To further investigate the differences observed in gene expression after 5 days of exposure to Ezh2i, we related these changes back to the chromatin accessibility data. Both bdnf and igfbp1a showed a significant increase in enrichment at 50% epiboly (Fig. 7a, b). Although the gene expression did not change at 50% epiboly, the expression did increase at 5 dpf. On the other hand, at cebpa no changes were observed in chromatin accessibility (Fig. 7c), but a strong decrease in gene expression was observed at 5 dpf. To investigate this further we performed ChIP-qPCR of H3K27me3 at different locations of the cebpa locus and found significant demethylation of underlying H3K27me3 at all locations around the gene, but not further upstream (Fig. 7d).

Fig. 7

Differential expressed genes versus ATAC results. Peak patterns around, a insulin growth factor binding protein 1a (igfbp1a), b brain derived neurotrophic factor (bdnf) and c CCAAT/enhancer-binding protein alpha (cebpa) (blue is control and red is exposed). d Chromatin immunoprecipitation qPCR at 5 locations around the cebpa locus with histone H3 lysine 4 trimethylation (H3K4me3) and histone H3 lysine 27 trimethylation (H3K27me3) normalized against histone 3 (H3). Error bar reflects SEM. NoAb are no antibody controls. Black = control; grey = exposed. TSS: transcriptional start site


Reprogramming of the epigenome is thought to be one of the mechanisms by which early developmental exposure can influence disease susceptibility later in life, and possibly be transmitted to next generations [38]. Here, we show that developmental exposure to Ezh2i increases lipid accumulation in developed zebrafish larvae, linked to changes to the epigenome and gene expression. Our results also indicate a primed state of chromatin in early development leading to changes later in life, indeed following the hypothesis of the developmental origins of health and disease [38].

The aim of this study was to investigate the role of Ezh2 inhibition on zebrafish embryo development and lipid accumulation in 5-dpf larvae, by using the newly developed Ezh inhibitor PF-06726304 acetate, targeting both Ezh1 and 2. However, this molecule will mainly inhibit the function of Ezh2 as Ezh1 is not expressed at detectable levels in zebrafish at early stages (up to 24 hpf), and remains low expressed until 6 dpf [39]. Furthermore, it has been shown that the PRC2–Ezh2 complex has higher HMT activity compared to the PRC2-Ezh1 complex [40].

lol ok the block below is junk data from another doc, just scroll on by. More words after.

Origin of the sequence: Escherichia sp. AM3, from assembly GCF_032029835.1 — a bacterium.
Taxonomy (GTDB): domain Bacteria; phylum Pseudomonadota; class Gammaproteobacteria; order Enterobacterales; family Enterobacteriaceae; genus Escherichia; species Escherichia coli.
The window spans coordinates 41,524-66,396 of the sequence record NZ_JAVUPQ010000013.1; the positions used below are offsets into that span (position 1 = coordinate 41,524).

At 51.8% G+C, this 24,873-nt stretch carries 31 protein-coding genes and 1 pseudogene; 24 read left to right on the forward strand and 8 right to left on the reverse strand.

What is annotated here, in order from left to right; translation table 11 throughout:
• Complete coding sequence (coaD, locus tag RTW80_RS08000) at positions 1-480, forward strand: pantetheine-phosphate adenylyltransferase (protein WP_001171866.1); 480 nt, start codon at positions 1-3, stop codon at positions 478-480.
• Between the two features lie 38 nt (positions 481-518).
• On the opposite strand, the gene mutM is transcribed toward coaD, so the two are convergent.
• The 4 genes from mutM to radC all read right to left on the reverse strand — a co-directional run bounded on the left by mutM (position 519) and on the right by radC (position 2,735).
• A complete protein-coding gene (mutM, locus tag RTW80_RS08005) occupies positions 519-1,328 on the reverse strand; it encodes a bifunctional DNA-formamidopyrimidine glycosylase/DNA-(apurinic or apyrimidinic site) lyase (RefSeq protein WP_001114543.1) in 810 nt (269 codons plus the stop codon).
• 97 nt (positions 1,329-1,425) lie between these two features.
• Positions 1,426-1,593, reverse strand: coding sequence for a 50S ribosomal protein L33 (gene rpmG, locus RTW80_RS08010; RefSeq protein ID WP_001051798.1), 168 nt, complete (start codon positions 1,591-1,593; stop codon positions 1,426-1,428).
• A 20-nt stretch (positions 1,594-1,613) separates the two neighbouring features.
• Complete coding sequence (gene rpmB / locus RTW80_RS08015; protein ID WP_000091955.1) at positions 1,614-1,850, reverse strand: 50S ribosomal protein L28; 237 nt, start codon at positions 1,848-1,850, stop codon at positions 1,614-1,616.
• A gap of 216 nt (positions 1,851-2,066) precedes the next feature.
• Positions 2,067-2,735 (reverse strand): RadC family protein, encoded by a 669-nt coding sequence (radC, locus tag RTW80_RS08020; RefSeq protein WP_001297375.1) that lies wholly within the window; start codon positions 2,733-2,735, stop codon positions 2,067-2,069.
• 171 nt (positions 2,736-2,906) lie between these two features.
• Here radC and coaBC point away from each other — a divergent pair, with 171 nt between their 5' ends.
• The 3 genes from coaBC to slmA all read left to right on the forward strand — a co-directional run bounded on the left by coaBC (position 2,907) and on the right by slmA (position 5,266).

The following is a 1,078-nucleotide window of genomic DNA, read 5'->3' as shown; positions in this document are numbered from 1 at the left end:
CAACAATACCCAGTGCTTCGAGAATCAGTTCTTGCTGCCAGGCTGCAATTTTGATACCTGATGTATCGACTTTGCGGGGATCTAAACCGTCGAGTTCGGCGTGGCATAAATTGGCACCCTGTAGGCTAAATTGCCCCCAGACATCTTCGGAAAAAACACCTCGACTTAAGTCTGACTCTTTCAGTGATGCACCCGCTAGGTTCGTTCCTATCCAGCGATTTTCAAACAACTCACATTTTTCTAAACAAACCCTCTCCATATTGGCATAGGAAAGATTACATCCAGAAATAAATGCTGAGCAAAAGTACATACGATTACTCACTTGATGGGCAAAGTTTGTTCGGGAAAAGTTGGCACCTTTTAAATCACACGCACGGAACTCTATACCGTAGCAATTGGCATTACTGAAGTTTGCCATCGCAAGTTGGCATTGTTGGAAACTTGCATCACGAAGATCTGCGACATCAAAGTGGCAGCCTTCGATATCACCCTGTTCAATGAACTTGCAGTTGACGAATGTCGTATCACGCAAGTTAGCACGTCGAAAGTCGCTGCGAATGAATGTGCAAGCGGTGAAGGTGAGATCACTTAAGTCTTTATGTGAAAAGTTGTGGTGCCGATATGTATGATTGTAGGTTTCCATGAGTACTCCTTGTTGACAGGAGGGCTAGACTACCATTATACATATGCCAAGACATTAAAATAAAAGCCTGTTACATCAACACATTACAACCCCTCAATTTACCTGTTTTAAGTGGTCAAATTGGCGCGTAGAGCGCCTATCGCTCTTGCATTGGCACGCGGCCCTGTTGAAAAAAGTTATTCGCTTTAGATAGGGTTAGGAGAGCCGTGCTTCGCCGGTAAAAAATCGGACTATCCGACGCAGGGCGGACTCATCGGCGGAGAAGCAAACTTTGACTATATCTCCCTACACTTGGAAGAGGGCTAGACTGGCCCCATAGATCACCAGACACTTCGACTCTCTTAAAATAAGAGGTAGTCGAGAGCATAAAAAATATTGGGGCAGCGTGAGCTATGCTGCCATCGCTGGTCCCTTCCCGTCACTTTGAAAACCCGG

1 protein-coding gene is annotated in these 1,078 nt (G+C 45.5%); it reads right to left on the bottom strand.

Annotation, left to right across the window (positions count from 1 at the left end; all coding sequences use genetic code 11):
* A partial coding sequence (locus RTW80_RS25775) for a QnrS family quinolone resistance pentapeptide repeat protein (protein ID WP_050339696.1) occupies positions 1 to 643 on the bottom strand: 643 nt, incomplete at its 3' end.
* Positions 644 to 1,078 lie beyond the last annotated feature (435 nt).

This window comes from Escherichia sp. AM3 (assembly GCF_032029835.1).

Embryos treated with different concentrations of Ezh2i showed normal early development. However, we observed cardiac edema in some of the embryos exposed to Ezh2i but only at the highest tested concentration (50 µM) at 2 dpf, and mortality with an EC50 value of 29 µM at 5 dpf. Cardiac edema was also observed in embryos exposed to another Ezh inhibitor, DZNep [41], and myocardial defects are described in maternal zygotic mutant MZezh2hu5760/hu5760 embryos [42]. Zygotic ezh2 mutants form a normal body plan, but die around 12 dpf [16, 17]. MZezh2 embryos have normal gastrulation, develop a normal body plan but die at 2 dpf showing pleiotropic phenotypes due to loss of tissue maintenance [37, 42]. Actually, these MZezh2 mutant embryos do not possess the H3K27me3 mark on the epigenome and gene expression analysis showed that genes important for early development are not switched off [37]. Although Ezh2 is essential for embryonic development and tissue maintenance in zebrafish, maternal load of Ezh2 mRNA is probably sufficient to add H3K27me3 mark to the chromatin in embryos as described previously in zygotic ezh2 mutants [37, 42]. Ezh2i will block the SET domain of specifically Ezh1/2 proteins and thereby inhibit the catalytic function to add the H3K27me3 mark on the chromatin [43]. Indeed, when we map the ATAC DE peaks to H3K27me3 loci, we see a substantial over-representation at these locations. Reduced levels of H3K27me3 can lead to a more open chromatin status leading to higher expression of genes that normally are repressed. This can interfere with important biological processes during zebrafish development leading to non-viable larvae as seen in the Ezh2 mutant experiments.

By blocking the HMT activity of Ezh1/2 proteins by exposure to its inhibitor, we wanted to investigate the effect on lipid accumulation at a non-toxic concentration (5 µM). Lipid accumulation is enhanced both after short and longer exposure to Ezh2i as was shown by neutral lipid staining with Oil Red O, and at comparable levels as seen with positive control TBT. These findings corroborate with our earlier study with developmental exposure of TBT in zebrafish in which we observed a higher prevalence of larvae with adipocytes combined with higher amount of adipocytes in these larvae [23]. Additionally, other studies also found increased adiposity in either zebrafish larvae or juveniles [22, 44]. Enhanced adipogenesis may lead in turn to obesogenic phenotypes later in life, and related metabolic disorders [45]. Additionally, similar effects of enhanced lipid accumulation have been observed in human cell lines. For instance, breast cancer cell lines treated with Ezh2 inhibitors, DNZep and GSK126, showed more lipid droplets [12]. Also HepG2 cells treated with DNZep showed enhanced lipid accumulation [13].